Alumni authors: S-U

Many of our alumni are published authors. If you have written a book and would like to appear on these pages, please let us know via


Janet T Sawyer (BA History, 1959)  

Jess of Roos Hall, 2006, Halsgrove Publishing

Roos Hall, in Suffolk, is reputed to be haunted by several ghosts, among them the pale face of a small girl peering out from the topmost gable window. In the lane which passes the house witnesses have seen the spectre of a black carriage and horses driven by a headless coachman. Black Shuck, the phantom dog of the East Anglian marshland, is also known to frequent this ancient road.

While the principal characters in this book are fictitious, the story is based on historical fact: scenes of rural, social, naval and colonial life in the late 18th and 19th centuries are combined with the story of the Jarvis family of Beccles, Suffok, and the lives of two orphans.

Elizabeth Schafer (MA Shakespeare Studies, 1983)

Lilian Baylis: A Biography, 2006, Hertfordshire Publications

2007 marks the 70th anniversary of the death of Lilian Baylis, legendary manager of the Old Vic and Sadler's Wells theatres. This new biography of Baylis sheds new light on this complex and inspirational woman who, in 1934, received an Honorary Doctorate from the University of Birmingham in recognition of her outstanding work in music and theatre.

Govind Narayan Sinha (LLM Law 2003)

An Introduction to the Delhi Ridge, 2014, Department of Forests & Wildlife

The book presents an overall view of the Delhi Ridge, including its history, management, flora and fauna. It positions the Delhi Ridge in the broader context of the evolution of a statutory framework, discusses management interventions for conservation of natural resources that were initiated during the British regime, and traces the same afterwards. The flora and fauna of the Delhi Ridge are quite unique, and display characteristics of ecological changes due to their position in a transition zone of two contrasting ecosystems.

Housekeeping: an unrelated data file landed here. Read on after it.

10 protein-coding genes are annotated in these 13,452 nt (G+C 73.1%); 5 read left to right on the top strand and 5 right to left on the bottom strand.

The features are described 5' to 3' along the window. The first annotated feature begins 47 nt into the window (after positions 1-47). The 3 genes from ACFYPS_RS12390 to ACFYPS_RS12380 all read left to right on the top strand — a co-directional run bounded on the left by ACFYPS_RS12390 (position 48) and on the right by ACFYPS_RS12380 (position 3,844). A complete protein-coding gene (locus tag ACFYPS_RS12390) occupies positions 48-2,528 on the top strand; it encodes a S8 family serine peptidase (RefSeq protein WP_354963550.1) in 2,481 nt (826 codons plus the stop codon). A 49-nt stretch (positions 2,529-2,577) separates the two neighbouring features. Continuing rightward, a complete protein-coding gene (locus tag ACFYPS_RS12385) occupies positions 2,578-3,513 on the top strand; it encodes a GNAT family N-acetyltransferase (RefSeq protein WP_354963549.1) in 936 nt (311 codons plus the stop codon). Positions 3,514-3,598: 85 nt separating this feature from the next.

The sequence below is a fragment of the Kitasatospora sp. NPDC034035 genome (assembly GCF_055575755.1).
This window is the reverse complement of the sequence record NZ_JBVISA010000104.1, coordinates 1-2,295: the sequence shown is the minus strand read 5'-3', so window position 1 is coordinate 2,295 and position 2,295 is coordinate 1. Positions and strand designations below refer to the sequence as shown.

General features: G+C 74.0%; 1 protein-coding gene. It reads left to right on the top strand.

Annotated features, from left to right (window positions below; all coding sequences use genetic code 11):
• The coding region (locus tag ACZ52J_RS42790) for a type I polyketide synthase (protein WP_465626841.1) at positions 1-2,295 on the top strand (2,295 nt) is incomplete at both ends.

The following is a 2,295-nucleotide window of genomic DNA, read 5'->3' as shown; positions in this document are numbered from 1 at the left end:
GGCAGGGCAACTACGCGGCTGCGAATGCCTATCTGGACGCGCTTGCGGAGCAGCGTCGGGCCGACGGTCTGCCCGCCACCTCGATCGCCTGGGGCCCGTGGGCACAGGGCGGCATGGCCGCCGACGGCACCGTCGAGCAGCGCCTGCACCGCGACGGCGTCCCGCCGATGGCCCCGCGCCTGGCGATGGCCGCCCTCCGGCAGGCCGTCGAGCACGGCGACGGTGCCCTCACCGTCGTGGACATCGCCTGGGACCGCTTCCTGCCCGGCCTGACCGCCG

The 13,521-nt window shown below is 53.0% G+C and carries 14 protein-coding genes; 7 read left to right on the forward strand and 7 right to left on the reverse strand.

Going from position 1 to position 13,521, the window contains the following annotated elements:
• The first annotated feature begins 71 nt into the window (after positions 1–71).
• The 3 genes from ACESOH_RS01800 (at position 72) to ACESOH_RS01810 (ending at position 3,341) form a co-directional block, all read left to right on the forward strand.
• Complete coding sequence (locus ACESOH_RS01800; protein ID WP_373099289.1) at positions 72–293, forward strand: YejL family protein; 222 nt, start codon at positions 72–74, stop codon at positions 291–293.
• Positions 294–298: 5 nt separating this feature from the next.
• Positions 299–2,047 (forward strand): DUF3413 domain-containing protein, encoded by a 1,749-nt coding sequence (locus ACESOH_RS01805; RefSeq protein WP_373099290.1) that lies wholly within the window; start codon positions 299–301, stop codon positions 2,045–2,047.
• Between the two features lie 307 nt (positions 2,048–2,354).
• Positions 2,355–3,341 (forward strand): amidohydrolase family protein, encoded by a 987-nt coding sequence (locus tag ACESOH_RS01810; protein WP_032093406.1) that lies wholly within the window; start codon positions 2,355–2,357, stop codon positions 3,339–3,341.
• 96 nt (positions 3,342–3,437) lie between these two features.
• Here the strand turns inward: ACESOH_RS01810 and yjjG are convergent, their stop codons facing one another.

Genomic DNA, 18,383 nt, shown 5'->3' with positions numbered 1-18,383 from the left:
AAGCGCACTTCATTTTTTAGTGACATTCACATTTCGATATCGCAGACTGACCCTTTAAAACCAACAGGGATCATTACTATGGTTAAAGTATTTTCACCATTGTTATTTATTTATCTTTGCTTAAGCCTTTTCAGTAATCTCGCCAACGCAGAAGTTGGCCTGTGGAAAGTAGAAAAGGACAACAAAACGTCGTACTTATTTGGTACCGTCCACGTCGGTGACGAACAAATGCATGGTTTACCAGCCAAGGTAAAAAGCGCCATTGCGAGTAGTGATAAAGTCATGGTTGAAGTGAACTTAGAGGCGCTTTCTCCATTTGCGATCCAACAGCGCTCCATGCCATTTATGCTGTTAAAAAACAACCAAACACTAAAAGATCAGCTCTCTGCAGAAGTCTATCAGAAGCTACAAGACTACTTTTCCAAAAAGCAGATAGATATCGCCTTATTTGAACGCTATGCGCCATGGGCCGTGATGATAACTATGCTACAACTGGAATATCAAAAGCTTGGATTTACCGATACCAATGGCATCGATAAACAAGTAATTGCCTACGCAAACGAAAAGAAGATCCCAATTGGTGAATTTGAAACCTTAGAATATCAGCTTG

It was because of these imperatives that the Delhi Ridge received some degree of protection during the regime of the Delhi Sultanate, Mughal Kings and British rulers for strategic, aesthetic and environmental considerations.

Professor Anthony Stewart (MPH Public Health and Epidemiology, 1998)

Basic Statistics and Epidemiology, 2010, Radcliffe Publishing Ltd

An excellent introductory text for beginners of all disciplines... Overall, an outstanding text on basic statistics and epidemiology in a clear, easy to understand and very well-presented book. Winner of the Basis Of Medicine category in the BMA Medical Book awards.

Roger Stubbs (BSocSc Mathematics, Economics and Statistics, 1967)

Bhumdi and Beyond, 2006, Pegasus

Having funded 'gap years' for their kids, Pam and Roger decided they themselves deserved their own gap year. Great trekkers, a Himalayan expedition through the mountains and rivers of Nepal provided the centre-piece to their adventures. This is a personal and humorous account of eight separate trips, from Nepal to Colorado, Egypt to the Great Barrier Reef, and New Zealand to the Caribbean.

Caroline Sylge (BA English, 1992)

Body & Soul Escapes, 2007, Footprint

Caroline's energising full-colour travel guide is a must for anyone wanting to get more info on a wide array of spas, healing retreats and yoga holidays worldwide, covering more than 450 journeys to take and places to stay with honest and entertaining first person reviews. The entries range from well-known, 5-star resorts to lesser-known hideaways that you would never find out about without this guide.


John Talbot (BA Geography, 1953)

Training in Organisations  A Cost-Benefit Analysis, 2011, Gower Publishing

John Talbot's Training in Organisations: A Cost-Benefit Analysis, provides the basis for measuring and analysing the cost and value associated with training. It looks both at manual skills and management training analysis to explore the various approaches for costing training, controlling those costs and applying value analyses to the investment that is being made. Also included is a series of international comparisons across a variety of industry sizes and types which provide organisations with an important benchmark for their own spending.

Qaiser M Talib (BA History, 2002)

Salah Ad Din and the Crusades, 2012, Ta-Ha Publishers.

I know what you did last Ju'mah, Emerald Publishers, 2011

Eric Taub (BSc Psychology, 1967)  

I live in Los Angeles, where I earn a living as a writer and corporate consultant for such companies as Panasonic, IBM, and Apple. For 20 years, I've been a contributor to The New York Times, writing mostly about the intersection of technology and society. I've written two best-selling books: Taurus: the Making of the Car that Saved Ford and Gaffers, Grips, and Best Boys: Who Does What in the Making of a Motion Picture In addition, I've contributed to two New York Times books.